Listen to the full interview here.
Deborah Loewenberg Ball recently sat down for an interview with Detroit Free Press reporter David Jesse to talk about, among other things, her time as dean of the School of Education and how teacher preparation has evolved in those 11 years.
“We do have the expertise to do research on what makes a good teacher and how we can better train them," Ball told the Free Press. "We study and improve education practice. By education practice, we mean the doing of education. We want to be an incubator of new methods, to really look at what works in teaching."
Read the full article here.
Deborah Loewenberg Ball delivered the address at the University of Pennsylvania’s Graduate School of Education commencement ceremony on Saturday, May 14. Ball urged the nearly 600 graduating Penn students to stand up for the power of teaching and seek to advance education and social justice throughout their careers. In her remarks, she compelled the graduates to “speak up about the power that good teaching has. Explain that it has to be learned, that it is not a natural talent. Promote its development. Stand up against interventions that take skillful teaching for granted, or overlook what it really takes to learn to do it.” She concluded her remarks by asserting that “the evidence is clear. The order for social justice in this country is long, tall, and overdue. Just remember that, among the resources for that societal change, is the power of teaching.”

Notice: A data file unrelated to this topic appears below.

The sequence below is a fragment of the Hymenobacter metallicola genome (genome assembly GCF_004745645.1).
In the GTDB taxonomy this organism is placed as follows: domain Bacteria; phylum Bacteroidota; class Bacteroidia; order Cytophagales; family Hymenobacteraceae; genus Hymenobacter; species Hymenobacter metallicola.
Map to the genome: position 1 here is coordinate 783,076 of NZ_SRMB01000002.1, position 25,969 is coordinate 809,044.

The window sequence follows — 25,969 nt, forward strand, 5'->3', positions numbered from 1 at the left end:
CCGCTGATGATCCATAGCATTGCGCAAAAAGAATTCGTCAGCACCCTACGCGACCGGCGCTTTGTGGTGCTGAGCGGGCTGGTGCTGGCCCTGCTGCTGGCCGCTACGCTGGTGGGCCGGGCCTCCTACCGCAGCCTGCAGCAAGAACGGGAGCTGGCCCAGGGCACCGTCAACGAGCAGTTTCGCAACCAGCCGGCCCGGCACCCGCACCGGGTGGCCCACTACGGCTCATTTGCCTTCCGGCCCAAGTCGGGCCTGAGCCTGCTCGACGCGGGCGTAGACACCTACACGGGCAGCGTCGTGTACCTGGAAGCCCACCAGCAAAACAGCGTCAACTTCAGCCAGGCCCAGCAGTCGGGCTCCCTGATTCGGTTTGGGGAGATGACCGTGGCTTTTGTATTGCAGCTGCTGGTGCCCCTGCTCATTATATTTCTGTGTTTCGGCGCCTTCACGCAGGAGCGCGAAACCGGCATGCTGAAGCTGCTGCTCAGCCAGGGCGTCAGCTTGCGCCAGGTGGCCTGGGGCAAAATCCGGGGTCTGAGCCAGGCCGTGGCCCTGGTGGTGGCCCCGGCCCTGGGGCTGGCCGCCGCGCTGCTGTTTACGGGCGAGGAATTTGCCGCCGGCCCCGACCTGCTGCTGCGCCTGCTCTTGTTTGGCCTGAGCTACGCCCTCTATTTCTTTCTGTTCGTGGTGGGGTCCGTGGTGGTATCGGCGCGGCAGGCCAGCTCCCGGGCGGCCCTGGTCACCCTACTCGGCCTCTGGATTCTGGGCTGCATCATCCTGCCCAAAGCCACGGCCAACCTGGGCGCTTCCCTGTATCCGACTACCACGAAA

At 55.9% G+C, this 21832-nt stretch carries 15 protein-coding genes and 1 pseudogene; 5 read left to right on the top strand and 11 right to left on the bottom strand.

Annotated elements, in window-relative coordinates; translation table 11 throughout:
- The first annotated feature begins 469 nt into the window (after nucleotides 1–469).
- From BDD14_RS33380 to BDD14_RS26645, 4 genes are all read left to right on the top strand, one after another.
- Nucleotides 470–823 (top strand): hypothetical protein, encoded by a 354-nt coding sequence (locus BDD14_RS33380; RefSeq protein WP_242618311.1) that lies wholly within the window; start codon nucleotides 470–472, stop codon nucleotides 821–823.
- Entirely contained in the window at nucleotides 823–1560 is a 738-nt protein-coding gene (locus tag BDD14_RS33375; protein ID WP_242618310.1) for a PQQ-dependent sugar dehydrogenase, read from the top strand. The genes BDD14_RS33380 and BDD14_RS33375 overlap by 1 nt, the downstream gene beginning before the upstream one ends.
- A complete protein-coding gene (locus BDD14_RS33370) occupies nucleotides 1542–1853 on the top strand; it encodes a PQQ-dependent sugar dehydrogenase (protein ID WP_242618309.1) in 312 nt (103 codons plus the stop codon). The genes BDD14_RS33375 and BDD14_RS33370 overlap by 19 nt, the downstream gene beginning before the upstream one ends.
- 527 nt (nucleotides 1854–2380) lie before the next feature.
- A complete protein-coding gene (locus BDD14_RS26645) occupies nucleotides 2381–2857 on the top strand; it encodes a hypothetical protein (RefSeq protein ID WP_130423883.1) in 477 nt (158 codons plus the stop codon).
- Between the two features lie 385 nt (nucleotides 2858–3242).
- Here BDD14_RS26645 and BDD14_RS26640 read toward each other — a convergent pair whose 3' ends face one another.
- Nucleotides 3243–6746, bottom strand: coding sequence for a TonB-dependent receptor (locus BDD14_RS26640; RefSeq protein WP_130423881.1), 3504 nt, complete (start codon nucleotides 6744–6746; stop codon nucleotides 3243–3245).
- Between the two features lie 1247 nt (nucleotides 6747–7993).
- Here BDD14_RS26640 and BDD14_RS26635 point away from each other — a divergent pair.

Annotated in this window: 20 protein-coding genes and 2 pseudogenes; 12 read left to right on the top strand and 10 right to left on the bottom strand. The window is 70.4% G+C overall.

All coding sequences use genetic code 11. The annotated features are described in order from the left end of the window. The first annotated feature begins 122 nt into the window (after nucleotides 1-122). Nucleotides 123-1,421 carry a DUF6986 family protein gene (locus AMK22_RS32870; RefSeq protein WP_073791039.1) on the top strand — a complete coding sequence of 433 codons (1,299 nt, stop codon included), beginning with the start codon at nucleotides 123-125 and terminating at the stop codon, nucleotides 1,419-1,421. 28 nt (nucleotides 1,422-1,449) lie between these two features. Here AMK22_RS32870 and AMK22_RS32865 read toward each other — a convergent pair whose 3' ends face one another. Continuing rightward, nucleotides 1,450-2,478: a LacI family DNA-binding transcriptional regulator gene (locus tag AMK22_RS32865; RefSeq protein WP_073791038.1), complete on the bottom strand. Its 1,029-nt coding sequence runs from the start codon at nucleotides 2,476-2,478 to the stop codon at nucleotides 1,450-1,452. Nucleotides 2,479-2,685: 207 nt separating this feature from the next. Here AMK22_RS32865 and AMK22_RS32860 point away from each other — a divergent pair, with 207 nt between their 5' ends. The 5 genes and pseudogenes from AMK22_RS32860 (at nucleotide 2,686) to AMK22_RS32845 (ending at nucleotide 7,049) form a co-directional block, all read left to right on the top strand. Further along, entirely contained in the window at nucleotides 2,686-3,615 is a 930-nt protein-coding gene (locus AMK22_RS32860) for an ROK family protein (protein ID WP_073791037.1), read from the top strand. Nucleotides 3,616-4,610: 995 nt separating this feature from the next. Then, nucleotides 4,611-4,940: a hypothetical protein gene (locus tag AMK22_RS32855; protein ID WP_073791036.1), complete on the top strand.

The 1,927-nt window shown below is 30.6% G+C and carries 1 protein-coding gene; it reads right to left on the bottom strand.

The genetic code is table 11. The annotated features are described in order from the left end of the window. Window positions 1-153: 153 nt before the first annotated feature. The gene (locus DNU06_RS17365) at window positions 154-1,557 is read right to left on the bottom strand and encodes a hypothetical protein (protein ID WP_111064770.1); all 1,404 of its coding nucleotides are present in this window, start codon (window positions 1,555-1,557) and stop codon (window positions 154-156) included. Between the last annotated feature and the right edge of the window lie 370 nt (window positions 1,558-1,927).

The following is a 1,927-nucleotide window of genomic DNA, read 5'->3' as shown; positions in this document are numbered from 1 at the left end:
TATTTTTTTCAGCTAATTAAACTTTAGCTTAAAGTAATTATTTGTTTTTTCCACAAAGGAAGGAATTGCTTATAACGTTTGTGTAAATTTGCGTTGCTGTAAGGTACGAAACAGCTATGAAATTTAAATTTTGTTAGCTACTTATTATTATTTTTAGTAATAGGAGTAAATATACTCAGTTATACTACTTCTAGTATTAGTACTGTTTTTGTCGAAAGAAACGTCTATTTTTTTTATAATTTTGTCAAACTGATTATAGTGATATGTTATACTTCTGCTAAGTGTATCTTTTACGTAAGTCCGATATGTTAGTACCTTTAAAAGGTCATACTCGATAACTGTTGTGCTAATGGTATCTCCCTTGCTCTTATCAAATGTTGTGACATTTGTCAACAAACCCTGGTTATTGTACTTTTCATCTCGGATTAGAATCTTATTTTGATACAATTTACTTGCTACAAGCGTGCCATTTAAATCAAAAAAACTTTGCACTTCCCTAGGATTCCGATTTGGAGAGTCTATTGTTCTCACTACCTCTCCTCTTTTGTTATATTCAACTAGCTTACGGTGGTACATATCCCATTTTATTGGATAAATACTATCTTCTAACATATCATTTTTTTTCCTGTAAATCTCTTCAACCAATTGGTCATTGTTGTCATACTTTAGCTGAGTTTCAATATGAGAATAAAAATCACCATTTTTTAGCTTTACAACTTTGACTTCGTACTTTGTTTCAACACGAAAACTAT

Deborah Loewenberg Ball has been voted president-elect of the American Educational Research Association (AERA). Her term as president begins on May 1, 2017, at the conclusion of AERA’s 2017 Annual Meeting.
She will succeed Vivian L. Gadsden, William T. Carter Professor of Child Development and Education at the University of Pennsylvania Graduate School of Education. Gadsden will assume the AERA presidency on April 12, 2016, after the close of the association’s 2016 Annual Meeting in Washington, D.C.
“I am honored to have been elected as president-elect of AERA,” Ball said. “The organization has an important role to play in advancing systematic efforts to study and improve education. I will be working with many others to determine the most useful steps we might take together in the coming few years. I look forward to building on the work that Vivian Gadsden will do in her term as president, as well as on that of others who have served in this position before us.”
Deborah Loewenberg Ball has been named to a new commission announced by the American Academy of Arts and Sciences to “examine the vast—and expanding—array of learning options available to high-school graduates, including both students newly out of high school and older adults returning to school to further their lives and careers.” The aim of the Commission on the Future of Undergraduate Education is to study how well current students are served by today’s education system, as well as to identify challenges and opportunities that will be encountered by higher education in coming decades.
The Academy received $2.2 million from the Carnegie Corporation of New York to fund the three-year initiative. Spencer Foundation President Michael S. McPherson and TIAA-CREF President and CEO Roger W. Ferguson, Jr. will co-chair the commission. “The critical issues in this area—cost, financing models, accessibility, dramatic changes in learning patterns and in technological possibilities—require our attention and close scrutiny, on behalf of all Americans,” McPherson said.